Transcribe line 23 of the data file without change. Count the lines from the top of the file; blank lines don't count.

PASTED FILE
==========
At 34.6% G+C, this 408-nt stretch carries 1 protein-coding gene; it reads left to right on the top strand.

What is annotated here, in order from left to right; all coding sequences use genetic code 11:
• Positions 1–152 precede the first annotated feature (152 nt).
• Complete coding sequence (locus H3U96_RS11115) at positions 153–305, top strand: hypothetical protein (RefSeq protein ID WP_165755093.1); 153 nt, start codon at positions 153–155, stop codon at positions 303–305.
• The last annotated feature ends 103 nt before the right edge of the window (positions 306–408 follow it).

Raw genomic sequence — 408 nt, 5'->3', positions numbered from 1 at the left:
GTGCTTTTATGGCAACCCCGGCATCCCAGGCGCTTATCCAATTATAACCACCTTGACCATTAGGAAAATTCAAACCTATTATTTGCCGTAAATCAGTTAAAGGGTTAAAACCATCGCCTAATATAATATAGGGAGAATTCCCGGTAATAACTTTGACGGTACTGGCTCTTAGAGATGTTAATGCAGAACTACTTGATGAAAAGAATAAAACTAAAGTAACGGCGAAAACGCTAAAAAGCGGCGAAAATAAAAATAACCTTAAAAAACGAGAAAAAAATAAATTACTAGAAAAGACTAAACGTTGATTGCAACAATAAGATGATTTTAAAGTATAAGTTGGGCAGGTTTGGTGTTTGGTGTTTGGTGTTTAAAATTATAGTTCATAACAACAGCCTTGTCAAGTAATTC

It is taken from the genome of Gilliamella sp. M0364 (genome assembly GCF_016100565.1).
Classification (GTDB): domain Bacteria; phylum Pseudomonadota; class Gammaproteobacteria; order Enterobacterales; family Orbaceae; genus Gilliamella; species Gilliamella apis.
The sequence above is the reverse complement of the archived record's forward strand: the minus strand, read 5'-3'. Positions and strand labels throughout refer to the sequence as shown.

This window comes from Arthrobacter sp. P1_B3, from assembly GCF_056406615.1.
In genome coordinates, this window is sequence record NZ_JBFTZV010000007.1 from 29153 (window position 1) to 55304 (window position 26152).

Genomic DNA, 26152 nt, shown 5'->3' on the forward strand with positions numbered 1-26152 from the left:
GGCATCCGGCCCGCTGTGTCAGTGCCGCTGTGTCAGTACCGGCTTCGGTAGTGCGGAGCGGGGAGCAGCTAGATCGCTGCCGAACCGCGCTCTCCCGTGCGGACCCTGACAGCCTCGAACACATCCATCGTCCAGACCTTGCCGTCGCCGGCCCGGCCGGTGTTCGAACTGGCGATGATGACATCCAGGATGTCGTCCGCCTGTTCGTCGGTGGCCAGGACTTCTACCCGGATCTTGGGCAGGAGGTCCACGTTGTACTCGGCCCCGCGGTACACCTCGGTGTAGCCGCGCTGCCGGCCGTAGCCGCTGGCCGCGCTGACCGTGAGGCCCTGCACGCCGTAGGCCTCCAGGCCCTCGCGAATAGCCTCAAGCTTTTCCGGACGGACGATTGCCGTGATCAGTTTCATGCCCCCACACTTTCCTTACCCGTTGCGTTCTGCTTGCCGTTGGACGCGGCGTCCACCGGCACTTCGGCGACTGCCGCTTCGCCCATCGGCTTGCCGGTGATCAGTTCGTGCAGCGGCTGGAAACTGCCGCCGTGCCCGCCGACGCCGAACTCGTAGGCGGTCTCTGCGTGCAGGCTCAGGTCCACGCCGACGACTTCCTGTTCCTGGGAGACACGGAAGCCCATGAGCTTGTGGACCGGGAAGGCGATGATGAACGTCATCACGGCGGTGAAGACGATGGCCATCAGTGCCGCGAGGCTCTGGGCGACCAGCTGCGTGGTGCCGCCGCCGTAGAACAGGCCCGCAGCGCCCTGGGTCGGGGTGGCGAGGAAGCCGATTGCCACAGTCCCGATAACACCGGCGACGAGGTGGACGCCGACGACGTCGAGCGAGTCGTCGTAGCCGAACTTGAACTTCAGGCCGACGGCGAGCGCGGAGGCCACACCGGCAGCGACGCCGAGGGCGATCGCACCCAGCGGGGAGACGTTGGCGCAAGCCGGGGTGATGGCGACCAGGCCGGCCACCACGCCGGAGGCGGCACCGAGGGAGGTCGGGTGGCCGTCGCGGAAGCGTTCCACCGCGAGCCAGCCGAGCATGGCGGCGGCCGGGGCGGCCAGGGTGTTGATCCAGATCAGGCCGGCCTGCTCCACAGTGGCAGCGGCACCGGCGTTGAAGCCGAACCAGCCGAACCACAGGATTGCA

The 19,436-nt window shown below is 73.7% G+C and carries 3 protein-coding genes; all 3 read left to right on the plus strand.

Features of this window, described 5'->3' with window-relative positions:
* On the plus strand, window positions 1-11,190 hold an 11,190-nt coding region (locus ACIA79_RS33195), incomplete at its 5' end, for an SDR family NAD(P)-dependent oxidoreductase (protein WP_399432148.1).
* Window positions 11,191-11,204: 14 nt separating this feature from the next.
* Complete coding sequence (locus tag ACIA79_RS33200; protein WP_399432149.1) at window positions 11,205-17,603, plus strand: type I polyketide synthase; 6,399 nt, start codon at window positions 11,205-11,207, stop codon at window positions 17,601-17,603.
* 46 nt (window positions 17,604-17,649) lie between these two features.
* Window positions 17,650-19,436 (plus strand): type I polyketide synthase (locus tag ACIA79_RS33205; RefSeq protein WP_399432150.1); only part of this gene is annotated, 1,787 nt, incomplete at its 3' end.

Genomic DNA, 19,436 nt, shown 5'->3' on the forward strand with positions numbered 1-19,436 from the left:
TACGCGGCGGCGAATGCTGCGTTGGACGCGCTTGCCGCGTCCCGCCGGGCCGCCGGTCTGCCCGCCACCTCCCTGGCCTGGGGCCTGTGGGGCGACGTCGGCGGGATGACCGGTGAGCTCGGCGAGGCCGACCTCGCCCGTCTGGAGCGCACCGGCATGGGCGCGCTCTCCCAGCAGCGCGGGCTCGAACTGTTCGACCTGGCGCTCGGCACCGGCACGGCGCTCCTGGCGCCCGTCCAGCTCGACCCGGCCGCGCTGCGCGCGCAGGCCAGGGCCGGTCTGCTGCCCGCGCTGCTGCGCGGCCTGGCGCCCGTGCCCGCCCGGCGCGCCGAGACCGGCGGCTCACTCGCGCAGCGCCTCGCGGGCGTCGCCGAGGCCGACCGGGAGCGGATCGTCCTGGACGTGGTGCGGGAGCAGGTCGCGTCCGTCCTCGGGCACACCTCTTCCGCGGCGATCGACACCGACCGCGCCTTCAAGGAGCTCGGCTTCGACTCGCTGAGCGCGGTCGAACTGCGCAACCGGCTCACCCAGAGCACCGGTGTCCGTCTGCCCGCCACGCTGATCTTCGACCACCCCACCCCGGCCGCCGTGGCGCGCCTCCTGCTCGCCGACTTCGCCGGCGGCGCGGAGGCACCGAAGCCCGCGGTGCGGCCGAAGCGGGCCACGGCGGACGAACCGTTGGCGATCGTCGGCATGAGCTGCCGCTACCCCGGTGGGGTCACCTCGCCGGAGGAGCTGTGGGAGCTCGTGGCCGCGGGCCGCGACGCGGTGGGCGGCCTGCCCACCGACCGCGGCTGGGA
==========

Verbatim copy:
TACGCGGCGGCGAATGCTGCGTTGGACGCGCTTGCCGCGTCCCGCCGGGCCGCCGGTCTGCCCGCCACCTCCCTGGCCTGGGGCCTGTGGGGCGACGTCGGCGGGATGACCGGTGAGCTCGGCGAGGCCGACCTCGCCCGTCTGGAGCGCACCGGCATGGGCGCGCTCTCCCAGCAGCGCGGGCTCGAACTGTTCGACCTGGCGCTCGGCACCGGCACGGCGCTCCTGGCGCCCGTCCAGCTCGACCCGGCCGCGCTGCGCGCGCAGGCCAGGGCCGGTCTGCTGCCCGCGCTGCTGCGCGGCCTGGCGCCCGTGCCCGCCCGGCGCGCCGAGACCGGCGGCTCACTCGCGCAGCGCCTCGCGGGCGTCGCCGAGGCCGACCGGGAGCGGATCGTCCTGGACGTGGTGCGGGAGCAGGTCGCGTCCGTCCTCGGGCACACCTCTTCCGCGGCGATCGACACCGACCGCGCCTTCAAGGAGCTCGGCTTCGACTCGCTGAGCGCGGTCGAACTGCGCAACCGGCTCACCCAGAGCACCGGTGTCCGTCTGCCCGCCACGCTGATCTTCGACCACCCCACCCCGGCCGCCGTGGCGCGCCTCCTGCTCGCCGACTTCGCCGGCGGCGCGGAGGCACCGAAGCCCGCGGTGCGGCCGAAGCGGGCCACGGCGGACGAACCGTTGGCGATCGTCGGCATGAGCTGCCGCTACCCCGGTGGGGTCACCTCGCCGGAGGAGCTGTGGGAGCTCGTGGCCGCGGGCCGCGACGCGGTGGGCGGCCTGCCCACCGACCGCGGCTGGGA